Trapping cabin on the upper King Salmon River, located just north of the Aniakchak National Monument and Preserve, date unknown. Photograph courtesy of the Pilot Point Tribal Council, Ace Griechen Collection.

It was during these years that Hubbard and his crew noticed Native people trapping along the flanks of Aniakchak:

Today the younger men of the Aleuts set traps on the slopes of the mountains and laugh at their elders. But the old men cling steadfastly to their fantastic beliefs and refuse to go near the volcanoes. [45]

Though Douglas probably exaggerated this observation, it is important to point out that the "Aleuts" encountered by Hubbard were probably either descendants of Inupiaq from the Seward Peninsula, or persons of mixed Alutiiq, Russian, and Scandinavian heritage, and therefore, were affected by an array of influences that shaped an individual's relationship with the surrounding landscape. Chignik elder Julius Anderson trapped both sides of Aniakchak and never thought too much about the volcano. Still, Anderson never approached or entered the Caldera: "Why should I?" asked the aged trapper, "it's nothing but a big hole in the ground." [46]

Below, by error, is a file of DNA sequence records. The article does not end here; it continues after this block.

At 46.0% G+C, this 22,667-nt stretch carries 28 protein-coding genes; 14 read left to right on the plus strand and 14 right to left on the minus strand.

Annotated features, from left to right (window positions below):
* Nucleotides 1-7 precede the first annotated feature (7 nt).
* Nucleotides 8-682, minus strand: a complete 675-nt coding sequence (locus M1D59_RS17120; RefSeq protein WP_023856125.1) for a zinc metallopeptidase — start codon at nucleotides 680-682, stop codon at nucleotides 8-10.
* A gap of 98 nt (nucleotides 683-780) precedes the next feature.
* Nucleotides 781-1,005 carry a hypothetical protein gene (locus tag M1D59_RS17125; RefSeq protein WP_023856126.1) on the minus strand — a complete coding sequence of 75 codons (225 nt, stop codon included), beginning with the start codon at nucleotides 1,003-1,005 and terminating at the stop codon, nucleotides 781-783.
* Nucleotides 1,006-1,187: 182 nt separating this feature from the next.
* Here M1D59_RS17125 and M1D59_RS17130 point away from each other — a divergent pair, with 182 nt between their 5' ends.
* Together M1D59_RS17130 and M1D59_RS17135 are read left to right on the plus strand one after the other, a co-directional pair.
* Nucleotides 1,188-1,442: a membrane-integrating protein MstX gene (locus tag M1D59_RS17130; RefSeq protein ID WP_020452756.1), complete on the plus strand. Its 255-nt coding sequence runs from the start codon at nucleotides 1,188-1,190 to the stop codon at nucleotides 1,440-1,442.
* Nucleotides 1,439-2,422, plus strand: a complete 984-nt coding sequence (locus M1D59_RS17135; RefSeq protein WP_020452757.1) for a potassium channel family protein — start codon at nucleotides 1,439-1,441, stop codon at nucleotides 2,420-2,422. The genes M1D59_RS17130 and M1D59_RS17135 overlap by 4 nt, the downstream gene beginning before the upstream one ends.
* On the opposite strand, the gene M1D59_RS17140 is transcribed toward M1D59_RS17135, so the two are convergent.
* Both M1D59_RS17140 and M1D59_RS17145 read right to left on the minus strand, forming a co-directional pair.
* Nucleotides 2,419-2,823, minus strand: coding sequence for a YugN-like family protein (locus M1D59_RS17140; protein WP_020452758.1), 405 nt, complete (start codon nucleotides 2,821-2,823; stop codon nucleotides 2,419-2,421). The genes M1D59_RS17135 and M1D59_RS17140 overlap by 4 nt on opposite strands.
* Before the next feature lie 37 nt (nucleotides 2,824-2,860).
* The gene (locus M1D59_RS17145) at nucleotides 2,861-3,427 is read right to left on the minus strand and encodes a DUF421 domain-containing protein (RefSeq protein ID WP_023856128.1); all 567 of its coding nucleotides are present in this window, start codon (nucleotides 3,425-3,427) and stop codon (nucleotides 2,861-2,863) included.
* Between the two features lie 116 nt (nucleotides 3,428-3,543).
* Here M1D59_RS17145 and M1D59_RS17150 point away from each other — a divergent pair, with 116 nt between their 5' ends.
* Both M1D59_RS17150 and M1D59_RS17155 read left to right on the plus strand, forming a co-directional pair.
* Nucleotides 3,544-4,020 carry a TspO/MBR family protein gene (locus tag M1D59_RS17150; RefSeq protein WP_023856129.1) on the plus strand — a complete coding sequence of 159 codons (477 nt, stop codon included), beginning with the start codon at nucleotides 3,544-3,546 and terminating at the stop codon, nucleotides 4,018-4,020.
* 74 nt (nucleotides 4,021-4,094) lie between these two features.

Olaf Matson, born in Larvik, Norway, married Annie Abyo from Chignik and together they maintained several trapping cabins. One cabin was built on the Meshik River at a place called Ameguduk; another was located somewhere along Tunangapuk (Birthday) Creek. In a recent interview, an elder from Port Heiden remembered how Matsen used to trap, travel, and trade throughout the entire region:

He came from Norway, and he used to walk over there...he was trapping. He'd walk across—bring caribou meat over there, and go get some Codfish. And, this guy, he had an old friend over there. Another Norwegian, I guess—come over—trade meat for fish.